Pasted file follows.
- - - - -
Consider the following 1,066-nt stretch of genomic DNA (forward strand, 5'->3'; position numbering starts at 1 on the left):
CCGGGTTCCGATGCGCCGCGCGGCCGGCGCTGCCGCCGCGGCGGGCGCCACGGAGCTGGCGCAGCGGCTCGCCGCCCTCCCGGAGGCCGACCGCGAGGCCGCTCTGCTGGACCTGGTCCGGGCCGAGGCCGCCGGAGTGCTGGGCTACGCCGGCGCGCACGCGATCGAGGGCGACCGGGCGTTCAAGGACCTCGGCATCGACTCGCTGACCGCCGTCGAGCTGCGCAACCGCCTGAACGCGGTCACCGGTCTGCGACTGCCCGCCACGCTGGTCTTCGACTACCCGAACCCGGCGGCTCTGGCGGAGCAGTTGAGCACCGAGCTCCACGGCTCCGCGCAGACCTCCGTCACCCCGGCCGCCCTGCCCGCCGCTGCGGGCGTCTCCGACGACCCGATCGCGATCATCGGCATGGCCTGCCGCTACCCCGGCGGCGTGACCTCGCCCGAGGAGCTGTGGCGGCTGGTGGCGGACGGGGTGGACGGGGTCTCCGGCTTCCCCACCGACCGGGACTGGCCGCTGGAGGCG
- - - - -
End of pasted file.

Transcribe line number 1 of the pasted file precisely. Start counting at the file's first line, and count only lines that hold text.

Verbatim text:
Consider the following 1,066-nt stretch of genomic DNA (forward strand, 5'->3'; position numbering starts at 1 on the left):